Get ready for the “School of Mock” in Stratford!
Richard Brinsley Sheridan’s 1777 comedy The School For Scandal is given a 2017 updated social media trim (complete with projection of tweet zings) on the elegant period sets. This one is an absolute must-see at this year’s Stratford Festival.
As always, Antoni Cimolino directs with intelligence and passion.
He knows gossip is a plague then and now. Only the “De Vizes” (as a projection puns) have changed with the gossip sheets of 1777, being replaced by Facebook etc.
The ridicule starts with the great Geraint Wyn Davies (first as Prologue and then Sir Peter Teazle) posting a massive selfie on the set. But the sweetest moments of The School For Scandal unfold as Sir Peter and his new and much younger wife (Shannon Taylor, also excellent as Olivia in Twelfth Night) realize their love is real. That romantic revelation would only have been possible because of the gossip-ridden plotting around them.
The plot(ting) thickens!
Such plotting is almost impossible to sum up, which may be the point Sheridan and Cimolino are making about gossip. In all the twists and turns laughs arrive from such schemers as Lady Sneerwell (Maev Beaty), the feuding Surface brothers (Tyrone Savage and Sebastien Heins), Sir Benjamin Backbite (Tom Rooney in a Conehead-tall wig), Mrs. Candour (Brigit Wilson in a skirt so massive chairs eject her) and Snake (Anusree Roy as a genius at faking news).
But for all that fro and to, what counts is the Teazle truce. A witty gag in Sir Peter’s last words (as Cimolino splits a line about their future) produces huge laughs. Lady Teazle’s loving farewell to the audience is the final lesson.
Why should you go?
You don’t want to miss The School For Scandal because:
The 90 minutes of slow, first-half setup are redeemed by a second half of fast and furious farcejoy… true love makes gossip its b*tch! Plus, you get to experience the birth of modern comedy. Reading the play beforehand will help identify the 26 characters.
If you pre-read, you’ll appreciate the way Sheridan’s anti-Semitic rants have been trimmed. So, there’s a big positive!
Skip it if…
You might want to skip The School for Scandal if:
Watching HGTV’s Property Brothers for 30 minutes is much more your jam than engaging with the Surface brothers over three witty and whimsical hours.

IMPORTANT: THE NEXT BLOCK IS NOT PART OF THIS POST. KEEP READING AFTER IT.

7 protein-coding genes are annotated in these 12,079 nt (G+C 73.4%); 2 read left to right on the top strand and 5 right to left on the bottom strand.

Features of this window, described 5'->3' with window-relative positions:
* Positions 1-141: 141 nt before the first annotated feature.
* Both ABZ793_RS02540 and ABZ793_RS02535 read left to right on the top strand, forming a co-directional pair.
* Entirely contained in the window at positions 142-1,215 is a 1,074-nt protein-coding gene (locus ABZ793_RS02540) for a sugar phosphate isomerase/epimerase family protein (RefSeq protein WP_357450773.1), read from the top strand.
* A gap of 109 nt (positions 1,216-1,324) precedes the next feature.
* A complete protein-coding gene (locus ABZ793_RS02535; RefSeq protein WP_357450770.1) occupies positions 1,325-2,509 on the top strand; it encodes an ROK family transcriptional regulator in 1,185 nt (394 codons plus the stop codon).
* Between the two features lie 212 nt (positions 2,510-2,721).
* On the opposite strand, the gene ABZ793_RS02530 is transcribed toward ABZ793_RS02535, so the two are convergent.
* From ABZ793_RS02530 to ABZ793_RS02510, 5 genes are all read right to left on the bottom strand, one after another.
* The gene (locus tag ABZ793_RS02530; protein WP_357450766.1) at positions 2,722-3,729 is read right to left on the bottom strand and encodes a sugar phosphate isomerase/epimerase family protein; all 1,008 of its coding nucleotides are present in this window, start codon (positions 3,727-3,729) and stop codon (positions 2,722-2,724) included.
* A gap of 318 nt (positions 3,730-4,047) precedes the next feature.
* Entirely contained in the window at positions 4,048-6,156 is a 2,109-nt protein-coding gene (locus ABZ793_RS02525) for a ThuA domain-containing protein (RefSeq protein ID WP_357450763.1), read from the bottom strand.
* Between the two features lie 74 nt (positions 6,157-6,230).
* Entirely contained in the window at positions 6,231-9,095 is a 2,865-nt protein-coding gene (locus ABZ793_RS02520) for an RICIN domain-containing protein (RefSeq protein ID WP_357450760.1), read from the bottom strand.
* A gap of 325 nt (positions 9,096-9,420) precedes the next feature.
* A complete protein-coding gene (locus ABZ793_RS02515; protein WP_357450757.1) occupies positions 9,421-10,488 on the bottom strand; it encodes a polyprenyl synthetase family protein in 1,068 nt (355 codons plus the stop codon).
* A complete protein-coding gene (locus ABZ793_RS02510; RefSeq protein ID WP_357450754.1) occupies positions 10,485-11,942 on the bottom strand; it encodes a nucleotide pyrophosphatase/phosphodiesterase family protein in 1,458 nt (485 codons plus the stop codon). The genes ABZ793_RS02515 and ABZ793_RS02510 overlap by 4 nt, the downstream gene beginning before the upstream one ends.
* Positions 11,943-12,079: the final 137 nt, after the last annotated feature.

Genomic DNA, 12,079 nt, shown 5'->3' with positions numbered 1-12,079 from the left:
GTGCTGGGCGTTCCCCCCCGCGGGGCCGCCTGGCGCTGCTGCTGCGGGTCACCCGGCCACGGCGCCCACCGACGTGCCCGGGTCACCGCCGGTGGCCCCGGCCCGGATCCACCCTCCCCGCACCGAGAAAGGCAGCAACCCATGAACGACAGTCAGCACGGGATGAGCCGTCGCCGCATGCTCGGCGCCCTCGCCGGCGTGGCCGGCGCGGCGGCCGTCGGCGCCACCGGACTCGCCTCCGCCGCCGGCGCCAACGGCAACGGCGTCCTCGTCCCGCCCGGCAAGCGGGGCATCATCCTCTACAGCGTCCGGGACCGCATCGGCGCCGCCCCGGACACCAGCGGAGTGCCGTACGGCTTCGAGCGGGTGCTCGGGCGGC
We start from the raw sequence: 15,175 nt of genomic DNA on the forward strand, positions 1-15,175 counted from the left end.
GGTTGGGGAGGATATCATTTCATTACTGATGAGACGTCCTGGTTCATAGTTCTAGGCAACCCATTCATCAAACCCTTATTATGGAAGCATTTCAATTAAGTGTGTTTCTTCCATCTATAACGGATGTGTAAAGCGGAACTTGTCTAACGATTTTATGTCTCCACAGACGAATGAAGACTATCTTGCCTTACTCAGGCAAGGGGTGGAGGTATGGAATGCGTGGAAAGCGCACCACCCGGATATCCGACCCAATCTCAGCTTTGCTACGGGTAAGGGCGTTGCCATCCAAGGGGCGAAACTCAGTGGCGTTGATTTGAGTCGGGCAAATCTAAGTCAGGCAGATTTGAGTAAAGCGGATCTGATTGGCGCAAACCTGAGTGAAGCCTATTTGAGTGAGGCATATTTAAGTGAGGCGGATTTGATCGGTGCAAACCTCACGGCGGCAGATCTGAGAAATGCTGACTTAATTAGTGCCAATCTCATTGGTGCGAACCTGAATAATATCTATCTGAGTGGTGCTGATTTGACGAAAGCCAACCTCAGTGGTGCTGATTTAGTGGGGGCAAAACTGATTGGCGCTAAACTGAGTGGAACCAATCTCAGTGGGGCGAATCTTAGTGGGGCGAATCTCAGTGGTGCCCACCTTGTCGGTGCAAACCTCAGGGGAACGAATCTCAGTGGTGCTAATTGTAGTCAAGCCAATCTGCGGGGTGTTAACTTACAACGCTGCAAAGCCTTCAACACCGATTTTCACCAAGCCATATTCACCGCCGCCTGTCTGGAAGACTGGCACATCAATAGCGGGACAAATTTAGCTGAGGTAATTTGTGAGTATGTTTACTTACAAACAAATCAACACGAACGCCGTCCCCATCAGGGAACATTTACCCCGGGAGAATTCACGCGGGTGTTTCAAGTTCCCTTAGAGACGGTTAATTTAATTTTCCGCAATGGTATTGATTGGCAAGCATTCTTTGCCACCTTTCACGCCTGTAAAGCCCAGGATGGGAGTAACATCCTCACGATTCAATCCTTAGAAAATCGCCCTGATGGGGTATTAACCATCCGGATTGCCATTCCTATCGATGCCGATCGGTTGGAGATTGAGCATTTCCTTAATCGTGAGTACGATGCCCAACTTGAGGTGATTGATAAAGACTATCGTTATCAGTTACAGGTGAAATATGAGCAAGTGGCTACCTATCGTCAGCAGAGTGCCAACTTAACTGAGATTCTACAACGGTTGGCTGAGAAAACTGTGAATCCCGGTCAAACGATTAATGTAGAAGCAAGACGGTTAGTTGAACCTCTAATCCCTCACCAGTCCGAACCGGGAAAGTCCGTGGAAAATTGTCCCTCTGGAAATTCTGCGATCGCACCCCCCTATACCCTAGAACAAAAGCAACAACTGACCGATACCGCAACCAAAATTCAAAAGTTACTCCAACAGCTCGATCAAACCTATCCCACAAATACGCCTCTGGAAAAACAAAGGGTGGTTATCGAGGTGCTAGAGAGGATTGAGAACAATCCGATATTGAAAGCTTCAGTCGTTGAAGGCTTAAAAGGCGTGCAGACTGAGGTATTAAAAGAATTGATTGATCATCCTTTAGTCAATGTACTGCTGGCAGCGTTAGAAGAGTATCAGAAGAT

London does Stratford:
Inevitable #ldnont connections:
London theatre ace actor-director-designer and Festival staff member Kaitlyn Rietdyk looks smashing as a maid. Among her recent accomplishments on the London stage is her direction of Twelfth Night for the London Community Players. Her words about Shakespeare (quoted by LFP great Joe Belanger) also apply to Sheridan.
She said “every time a Shakespearean production is mounted, people always wonder if it is still relevant. Twelfth Night is about trying to find one’s way in a new world. It’s about disguising one’s true self and doing whatever it takes to survive when the world around you is going mad. Looking at it from the lens of 2017, this play is more applicable than ever before. Mounting this show on the main stage at the Palace allows us the freedom to heighten the scope of the production, but at its core, the play is about those tiny, emotional journeys we all make as we navigate through our own shifting realities.”
As company members in the cast are former Grand Theatre stars Rod Beattie (getting spiteful laughs as Crabtree) and Brent Carver (as Rowley, an honest character amid the gossip manufacturers)… Western’s Don Wright music faculty Wall-of-Famer Berthold Carriere composed, conducted, and keyboarded the score.
So, there you have it, many reasons to get yourself there. We could all use a little more scandal in our lives…
The School For Scandal opened Saturday June 3 at the Avon Theatre and runs until Oct. 21. Visit stratfordfestival.ca for details.
James Stewart Reaney keeps James’s Brander Newer Blogger at LondonFuse.ca as part of his volunteerism and reverence for London A&E. He recently retired from The London Free Press after more than 30 years covering everything from A — The Alcohollys — to B: baseball’s 1986 World Series. Follow his Twitter #ldnont thoughts via @JamesSReaney
Feature photo by Lynda Churilla